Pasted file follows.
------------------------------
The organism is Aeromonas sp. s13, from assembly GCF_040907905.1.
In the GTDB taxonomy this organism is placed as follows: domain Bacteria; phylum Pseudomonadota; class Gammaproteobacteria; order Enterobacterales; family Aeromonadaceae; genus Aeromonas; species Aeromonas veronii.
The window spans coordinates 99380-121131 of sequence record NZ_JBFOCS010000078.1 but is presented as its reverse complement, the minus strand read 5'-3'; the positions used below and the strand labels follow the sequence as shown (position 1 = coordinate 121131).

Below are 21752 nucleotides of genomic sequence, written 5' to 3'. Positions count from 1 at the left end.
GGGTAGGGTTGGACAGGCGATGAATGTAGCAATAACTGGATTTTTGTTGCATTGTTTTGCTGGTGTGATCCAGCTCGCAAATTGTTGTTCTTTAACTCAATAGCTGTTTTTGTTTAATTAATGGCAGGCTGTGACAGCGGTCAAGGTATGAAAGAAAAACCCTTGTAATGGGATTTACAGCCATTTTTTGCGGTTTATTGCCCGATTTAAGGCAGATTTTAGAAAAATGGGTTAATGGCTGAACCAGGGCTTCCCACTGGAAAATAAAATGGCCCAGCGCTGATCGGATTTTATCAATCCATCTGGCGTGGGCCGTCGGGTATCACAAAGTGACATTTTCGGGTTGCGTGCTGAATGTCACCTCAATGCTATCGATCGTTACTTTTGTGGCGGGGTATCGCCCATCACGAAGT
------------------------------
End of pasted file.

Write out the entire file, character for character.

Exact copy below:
The organism is Aeromonas sp. s13, from assembly GCF_040907905.1.
In the GTDB taxonomy this organism is placed as follows: domain Bacteria; phylum Pseudomonadota; class Gammaproteobacteria; order Enterobacterales; family Aeromonadaceae; genus Aeromonas; species Aeromonas veronii.
The window spans coordinates 99380-121131 of sequence record NZ_JBFOCS010000078.1 but is presented as its reverse complement, the minus strand read 5'-3'; the positions used below and the strand labels follow the sequence as shown (position 1 = coordinate 121131).

Below are 21752 nucleotides of genomic sequence, written 5' to 3'. Positions count from 1 at the left end.
GGGTAGGGTTGGACAGGCGATGAATGTAGCAATAACTGGATTTTTGTTGCATTGTTTTGCTGGTGTGATCCAGCTCGCAAATTGTTGTTCTTTAACTCAATAGCTGTTTTTGTTTAATTAATGGCAGGCTGTGACAGCGGTCAAGGTATGAAAGAAAAACCCTTGTAATGGGATTTACAGCCATTTTTTGCGGTTTATTGCCCGATTTAAGGCAGATTTTAGAAAAATGGGTTAATGGCTGAACCAGGGCTTCCCACTGGAAAATAAAATGGCCCAGCGCTGATCGGATTTTATCAATCCATCTGGCGTGGGCCGTCGGGTATCACAAAGTGACATTTTCGGGTTGCGTGCTGAATGTCACCTCAATGCTATCGATCGTTACTTTTGTGGCGGGGTATCGCCCATCACGAAGT